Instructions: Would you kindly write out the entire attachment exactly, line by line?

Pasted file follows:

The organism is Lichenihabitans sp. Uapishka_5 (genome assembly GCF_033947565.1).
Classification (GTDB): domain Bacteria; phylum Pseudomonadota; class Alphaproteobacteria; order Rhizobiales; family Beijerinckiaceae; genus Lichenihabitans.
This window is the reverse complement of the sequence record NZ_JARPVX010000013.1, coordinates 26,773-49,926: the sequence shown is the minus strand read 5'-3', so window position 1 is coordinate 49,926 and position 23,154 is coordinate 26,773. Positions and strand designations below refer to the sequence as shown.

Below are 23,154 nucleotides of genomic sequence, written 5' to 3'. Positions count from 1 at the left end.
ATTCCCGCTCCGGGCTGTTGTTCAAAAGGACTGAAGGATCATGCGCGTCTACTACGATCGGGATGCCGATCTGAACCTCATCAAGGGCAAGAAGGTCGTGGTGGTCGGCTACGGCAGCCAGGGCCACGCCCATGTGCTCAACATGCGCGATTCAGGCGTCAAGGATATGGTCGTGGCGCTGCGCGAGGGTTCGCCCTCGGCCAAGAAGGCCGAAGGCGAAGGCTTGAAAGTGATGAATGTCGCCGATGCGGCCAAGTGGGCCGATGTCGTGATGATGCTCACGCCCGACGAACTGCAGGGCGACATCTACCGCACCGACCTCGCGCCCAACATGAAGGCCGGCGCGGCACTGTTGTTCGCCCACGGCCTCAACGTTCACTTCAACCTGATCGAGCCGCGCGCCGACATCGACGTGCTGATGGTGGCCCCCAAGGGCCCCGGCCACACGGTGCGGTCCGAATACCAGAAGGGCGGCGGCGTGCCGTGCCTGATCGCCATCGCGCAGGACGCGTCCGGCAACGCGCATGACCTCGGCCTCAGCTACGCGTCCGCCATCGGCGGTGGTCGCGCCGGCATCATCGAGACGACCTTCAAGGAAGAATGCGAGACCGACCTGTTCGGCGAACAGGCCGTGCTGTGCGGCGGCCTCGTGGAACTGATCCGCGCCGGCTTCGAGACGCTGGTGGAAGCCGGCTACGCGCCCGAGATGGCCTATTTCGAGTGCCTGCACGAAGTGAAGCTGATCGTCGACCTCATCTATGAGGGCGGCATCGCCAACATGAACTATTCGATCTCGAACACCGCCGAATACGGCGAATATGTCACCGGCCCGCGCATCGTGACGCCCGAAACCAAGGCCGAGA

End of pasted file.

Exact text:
The organism is Lichenihabitans sp. Uapishka_5 (genome assembly GCF_033947565.1).
Classification (GTDB): domain Bacteria; phylum Pseudomonadota; class Alphaproteobacteria; order Rhizobiales; family Beijerinckiaceae; genus Lichenihabitans.
This window is the reverse complement of the sequence record NZ_JARPVX010000013.1, coordinates 26,773-49,926: the sequence shown is the minus strand read 5'-3', so window position 1 is coordinate 49,926 and position 23,154 is coordinate 26,773. Positions and strand designations below refer to the sequence as shown.

Below are 23,154 nucleotides of genomic sequence, written 5' to 3'. Positions count from 1 at the left end.
ATTCCCGCTCCGGGCTGTTGTTCAAAAGGACTGAAGGATCATGCGCGTCTACTACGATCGGGATGCCGATCTGAACCTCATCAAGGGCAAGAAGGTCGTGGTGGTCGGCTACGGCAGCCAGGGCCACGCCCATGTGCTCAACATGCGCGATTCAGGCGTCAAGGATATGGTCGTGGCGCTGCGCGAGGGTTCGCCCTCGGCCAAGAAGGCCGAAGGCGAAGGCTTGAAAGTGATGAATGTCGCCGATGCGGCCAAGTGGGCCGATGTCGTGATGATGCTCACGCCCGACGAACTGCAGGGCGACATCTACCGCACCGACCTCGCGCCCAACATGAAGGCCGGCGCGGCACTGTTGTTCGCCCACGGCCTCAACGTTCACTTCAACCTGATCGAGCCGCGCGCCGACATCGACGTGCTGATGGTGGCCCCCAAGGGCCCCGGCCACACGGTGCGGTCCGAATACCAGAAGGGCGGCGGCGTGCCGTGCCTGATCGCCATCGCGCAGGACGCGTCCGGCAACGCGCATGACCTCGGCCTCAGCTACGCGTCCGCCATCGGCGGTGGTCGCGCCGGCATCATCGAGACGACCTTCAAGGAAGAATGCGAGACCGACCTGTTCGGCGAACAGGCCGTGCTGTGCGGCGGCCTCGTGGAACTGATCCGCGCCGGCTTCGAGACGCTGGTGGAAGCCGGCTACGCGCCCGAGATGGCCTATTTCGAGTGCCTGCACGAAGTGAAGCTGATCGTCGACCTCATCTATGAGGGCGGCATCGCCAACATGAACTATTCGATCTCGAACACCGCCGAATACGGCGAATATGTCACCGGCCCGCGCATCGTGACGCCCGAAACCAAGGCCGAGA